The objective of borderlines is to explore the evolving governance features of EU security policies. The project hence pursues a three-fold objective: Next to (a) disentangling the new legal and policy features of European security—principally border control, migration management, and cyber resilience—the project seeks to explain (b) how these features (re)configure the governance architecture in place, and (c) to evaluate the governance credentials of the legal and institutional status quo.
To achieve this three-fold objective, the borderlines project employs an interdisciplinary approach: an in-depth desk study of legal and official sources will be complemented by empirical data (gained through semi-structured interviews) which, in turn, is expected to lead to original conclusions that are of relevance to both legal scholars and political scientists.
The members of the borderlines group have diverse academic backgrounds. This interdisciplinarity, in turn, informs both the approach(es) and output of the research group.
Dr Carolyn Moser
Head of group
Carolyn is specialized on the Law and Governance of Security and Defence. Trained in both law and political science at Sciences Po Paris and The Fletcher School of Law and Diplomacy (Tufts University, USA), she holds a PhD from Utrecht University, for which she was awarded the Otto Hahn Medal of the Max Planck Society. Her key peer reviewed publications include a prize-winning monograph with OUP on accountability in EU security and defence (2020) and a co-edited book on the legal framework of the OSCE (CUP, 2019).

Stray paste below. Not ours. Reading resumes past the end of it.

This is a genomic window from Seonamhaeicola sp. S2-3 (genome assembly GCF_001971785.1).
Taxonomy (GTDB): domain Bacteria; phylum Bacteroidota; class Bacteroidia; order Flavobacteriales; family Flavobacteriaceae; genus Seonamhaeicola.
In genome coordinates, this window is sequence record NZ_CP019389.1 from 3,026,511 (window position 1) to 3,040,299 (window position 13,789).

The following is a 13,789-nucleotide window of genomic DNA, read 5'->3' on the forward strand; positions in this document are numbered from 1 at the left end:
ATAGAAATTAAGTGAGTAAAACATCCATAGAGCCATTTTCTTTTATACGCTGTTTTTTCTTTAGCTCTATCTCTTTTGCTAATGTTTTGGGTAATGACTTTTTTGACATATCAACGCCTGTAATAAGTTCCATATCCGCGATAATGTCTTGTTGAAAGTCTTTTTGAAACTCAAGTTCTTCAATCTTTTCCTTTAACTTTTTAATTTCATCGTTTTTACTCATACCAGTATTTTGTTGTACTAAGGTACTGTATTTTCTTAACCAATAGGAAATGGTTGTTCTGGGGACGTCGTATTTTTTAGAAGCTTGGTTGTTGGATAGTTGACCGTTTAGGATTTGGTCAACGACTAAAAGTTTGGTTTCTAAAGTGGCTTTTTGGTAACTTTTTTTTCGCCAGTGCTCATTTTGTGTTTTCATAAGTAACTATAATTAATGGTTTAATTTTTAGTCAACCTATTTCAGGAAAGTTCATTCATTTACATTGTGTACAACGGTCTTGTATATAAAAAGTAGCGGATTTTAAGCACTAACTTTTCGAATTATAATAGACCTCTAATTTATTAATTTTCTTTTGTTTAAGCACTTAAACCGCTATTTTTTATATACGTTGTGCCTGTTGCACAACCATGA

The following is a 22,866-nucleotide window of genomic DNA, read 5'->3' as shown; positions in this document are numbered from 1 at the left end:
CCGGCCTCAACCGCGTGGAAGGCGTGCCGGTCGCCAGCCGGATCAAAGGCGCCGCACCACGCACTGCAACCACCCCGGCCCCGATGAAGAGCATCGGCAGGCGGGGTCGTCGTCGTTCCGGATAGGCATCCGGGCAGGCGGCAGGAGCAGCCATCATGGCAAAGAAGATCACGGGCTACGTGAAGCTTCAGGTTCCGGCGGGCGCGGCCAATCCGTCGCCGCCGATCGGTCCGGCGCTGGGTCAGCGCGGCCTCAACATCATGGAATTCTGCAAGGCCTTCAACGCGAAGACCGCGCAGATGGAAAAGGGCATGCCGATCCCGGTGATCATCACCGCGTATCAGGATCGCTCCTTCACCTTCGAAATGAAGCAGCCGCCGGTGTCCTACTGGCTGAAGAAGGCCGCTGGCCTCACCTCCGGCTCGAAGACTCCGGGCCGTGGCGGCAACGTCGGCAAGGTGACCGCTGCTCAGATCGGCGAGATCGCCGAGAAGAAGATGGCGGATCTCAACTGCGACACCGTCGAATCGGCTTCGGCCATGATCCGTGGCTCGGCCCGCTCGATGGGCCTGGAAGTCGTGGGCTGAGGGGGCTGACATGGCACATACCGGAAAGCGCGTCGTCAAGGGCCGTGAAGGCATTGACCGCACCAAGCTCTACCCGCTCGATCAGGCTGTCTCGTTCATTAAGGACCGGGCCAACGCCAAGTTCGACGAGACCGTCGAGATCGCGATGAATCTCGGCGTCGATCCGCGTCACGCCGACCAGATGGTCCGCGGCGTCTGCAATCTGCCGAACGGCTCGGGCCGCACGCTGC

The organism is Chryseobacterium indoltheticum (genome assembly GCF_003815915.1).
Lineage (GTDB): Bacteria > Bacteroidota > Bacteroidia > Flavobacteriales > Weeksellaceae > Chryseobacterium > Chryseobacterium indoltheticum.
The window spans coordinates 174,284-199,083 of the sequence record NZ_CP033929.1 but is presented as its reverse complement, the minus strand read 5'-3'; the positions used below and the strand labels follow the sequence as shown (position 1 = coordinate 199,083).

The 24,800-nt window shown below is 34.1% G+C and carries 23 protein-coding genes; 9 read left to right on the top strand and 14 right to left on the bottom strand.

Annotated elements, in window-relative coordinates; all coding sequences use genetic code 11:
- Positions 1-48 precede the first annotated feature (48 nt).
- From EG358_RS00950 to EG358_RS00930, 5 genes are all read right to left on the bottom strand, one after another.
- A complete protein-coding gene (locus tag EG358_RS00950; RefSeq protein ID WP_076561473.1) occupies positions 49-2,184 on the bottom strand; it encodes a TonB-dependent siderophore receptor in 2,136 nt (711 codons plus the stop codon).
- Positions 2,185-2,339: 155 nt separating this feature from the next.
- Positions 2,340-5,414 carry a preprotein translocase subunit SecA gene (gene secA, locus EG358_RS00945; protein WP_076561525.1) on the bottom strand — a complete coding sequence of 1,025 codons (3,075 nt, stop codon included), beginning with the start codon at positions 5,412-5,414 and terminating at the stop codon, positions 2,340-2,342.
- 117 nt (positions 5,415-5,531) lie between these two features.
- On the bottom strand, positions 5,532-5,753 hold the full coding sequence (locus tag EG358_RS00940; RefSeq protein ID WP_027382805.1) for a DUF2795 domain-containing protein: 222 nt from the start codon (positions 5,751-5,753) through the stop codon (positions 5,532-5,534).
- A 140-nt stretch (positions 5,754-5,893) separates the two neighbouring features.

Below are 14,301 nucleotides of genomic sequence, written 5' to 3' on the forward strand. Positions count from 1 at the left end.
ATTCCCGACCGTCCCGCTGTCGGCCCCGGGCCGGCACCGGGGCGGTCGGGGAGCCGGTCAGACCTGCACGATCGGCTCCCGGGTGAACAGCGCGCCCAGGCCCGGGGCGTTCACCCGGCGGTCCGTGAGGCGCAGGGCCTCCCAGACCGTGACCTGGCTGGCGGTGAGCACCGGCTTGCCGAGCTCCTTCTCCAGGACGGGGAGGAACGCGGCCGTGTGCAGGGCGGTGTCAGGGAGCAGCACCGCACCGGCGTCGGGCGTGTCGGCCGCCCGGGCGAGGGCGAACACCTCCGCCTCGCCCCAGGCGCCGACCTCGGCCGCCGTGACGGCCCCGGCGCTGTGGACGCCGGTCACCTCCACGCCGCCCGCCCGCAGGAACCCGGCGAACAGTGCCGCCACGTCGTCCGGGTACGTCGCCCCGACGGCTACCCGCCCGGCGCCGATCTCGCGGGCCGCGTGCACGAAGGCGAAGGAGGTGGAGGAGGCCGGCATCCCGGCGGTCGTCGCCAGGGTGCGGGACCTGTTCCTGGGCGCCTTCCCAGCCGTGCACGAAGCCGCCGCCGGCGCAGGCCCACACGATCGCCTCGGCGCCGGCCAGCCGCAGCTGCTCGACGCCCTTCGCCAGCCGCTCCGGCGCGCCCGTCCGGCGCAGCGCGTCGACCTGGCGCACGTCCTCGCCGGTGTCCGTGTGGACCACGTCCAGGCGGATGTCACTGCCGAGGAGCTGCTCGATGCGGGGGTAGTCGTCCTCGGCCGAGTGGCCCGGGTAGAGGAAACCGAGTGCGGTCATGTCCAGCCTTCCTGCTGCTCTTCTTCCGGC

Dr Tarek Tutunji
Tarek Tutunji received his PhD in Political Science in 2019 from Johns Hopkins University with a dissertation on the emergence of informal rules around propaganda and covert action during the Cold War. His research focusses on informal institutions in world politics. He is currently studying the international institution developing around disinformation. He is particularly interested in understanding the emerging European regulatory framework to respond to the malicious manipulation of social media.
Felicitas has been studying law at the University of Heidelberg since autumn 2014, with a one-year intermittence at the University of Strasbourg. As a scholarship-holder of the German Academic Scholarship Foundation, she investigated the sociology of law in an interdisciplinary research group led by Prof. Marauhn. Next to her solid knowledge of international law – her major – she enriches the team with practice insights gained through an internship at the Staatsministerium in Stuttgart and her Slavic language skills.
Lukas has been a law student at the University of Heidelberg since autumn 2017, with a one-year study abroad period at Sciences Po Paris. Motivated by his strong interest in European and international law, he interned at the European Parliament, in the cabinet of Advocate General Juliane Kokott at the CJEU and, moreover, reached the final round of pleadings of the renowned European Law Moot Court Competition in his role as Advocate General. Hence, he joins the team with useful practice insights into the law and governance of EU institutions and processes.
Former team members and affiliates
Rabia Ferahkaya — research assistant (2019–20)
Mohamed R. Abdelsalam — affiliated PhD researcher (2020–21)